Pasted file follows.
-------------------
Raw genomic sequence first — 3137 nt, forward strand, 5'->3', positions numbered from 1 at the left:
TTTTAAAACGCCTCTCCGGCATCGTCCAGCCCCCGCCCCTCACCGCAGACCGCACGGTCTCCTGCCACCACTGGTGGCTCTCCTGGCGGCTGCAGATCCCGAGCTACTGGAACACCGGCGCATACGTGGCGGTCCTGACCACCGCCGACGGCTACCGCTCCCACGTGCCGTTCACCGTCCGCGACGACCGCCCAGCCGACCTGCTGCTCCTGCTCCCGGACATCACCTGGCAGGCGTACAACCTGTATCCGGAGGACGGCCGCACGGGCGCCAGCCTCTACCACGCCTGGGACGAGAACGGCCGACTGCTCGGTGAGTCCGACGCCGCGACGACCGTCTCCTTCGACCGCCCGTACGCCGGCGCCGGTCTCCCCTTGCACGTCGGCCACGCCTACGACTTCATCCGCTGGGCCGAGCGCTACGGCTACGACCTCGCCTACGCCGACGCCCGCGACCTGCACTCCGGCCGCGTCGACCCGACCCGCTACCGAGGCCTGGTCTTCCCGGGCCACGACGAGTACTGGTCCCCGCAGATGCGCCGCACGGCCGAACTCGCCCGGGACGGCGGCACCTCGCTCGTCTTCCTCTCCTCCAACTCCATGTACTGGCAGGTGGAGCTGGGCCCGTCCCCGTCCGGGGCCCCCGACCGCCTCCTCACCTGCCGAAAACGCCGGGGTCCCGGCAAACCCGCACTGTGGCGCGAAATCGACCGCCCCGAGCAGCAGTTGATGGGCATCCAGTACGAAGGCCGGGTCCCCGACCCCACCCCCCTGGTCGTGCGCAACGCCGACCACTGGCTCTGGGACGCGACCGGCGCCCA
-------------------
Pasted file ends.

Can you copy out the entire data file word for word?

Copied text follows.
Raw genomic sequence first — 3137 nt, forward strand, 5'->3', positions numbered from 1 at the left:
TTTTAAAACGCCTCTCCGGCATCGTCCAGCCCCCGCCCCTCACCGCAGACCGCACGGTCTCCTGCCACCACTGGTGGCTCTCCTGGCGGCTGCAGATCCCGAGCTACTGGAACACCGGCGCATACGTGGCGGTCCTGACCACCGCCGACGGCTACCGCTCCCACGTGCCGTTCACCGTCCGCGACGACCGCCCAGCCGACCTGCTGCTCCTGCTCCCGGACATCACCTGGCAGGCGTACAACCTGTATCCGGAGGACGGCCGCACGGGCGCCAGCCTCTACCACGCCTGGGACGAGAACGGCCGACTGCTCGGTGAGTCCGACGCCGCGACGACCGTCTCCTTCGACCGCCCGTACGCCGGCGCCGGTCTCCCCTTGCACGTCGGCCACGCCTACGACTTCATCCGCTGGGCCGAGCGCTACGGCTACGACCTCGCCTACGCCGACGCCCGCGACCTGCACTCCGGCCGCGTCGACCCGACCCGCTACCGAGGCCTGGTCTTCCCGGGCCACGACGAGTACTGGTCCCCGCAGATGCGCCGCACGGCCGAACTCGCCCGGGACGGCGGCACCTCGCTCGTCTTCCTCTCCTCCAACTCCATGTACTGGCAGGTGGAGCTGGGCCCGTCCCCGTCCGGGGCCCCCGACCGCCTCCTCACCTGCCGAAAACGCCGGGGTCCCGGCAAACCCGCACTGTGGCGCGAAATCGACCGCCCCGAGCAGCAGTTGATGGGCATCCAGTACGAAGGCCGGGTCCCCGACCCCACCCCCCTGGTCGTGCGCAACGCCGACCACTGGCTCTGGGACGCGACCGGCGCCCA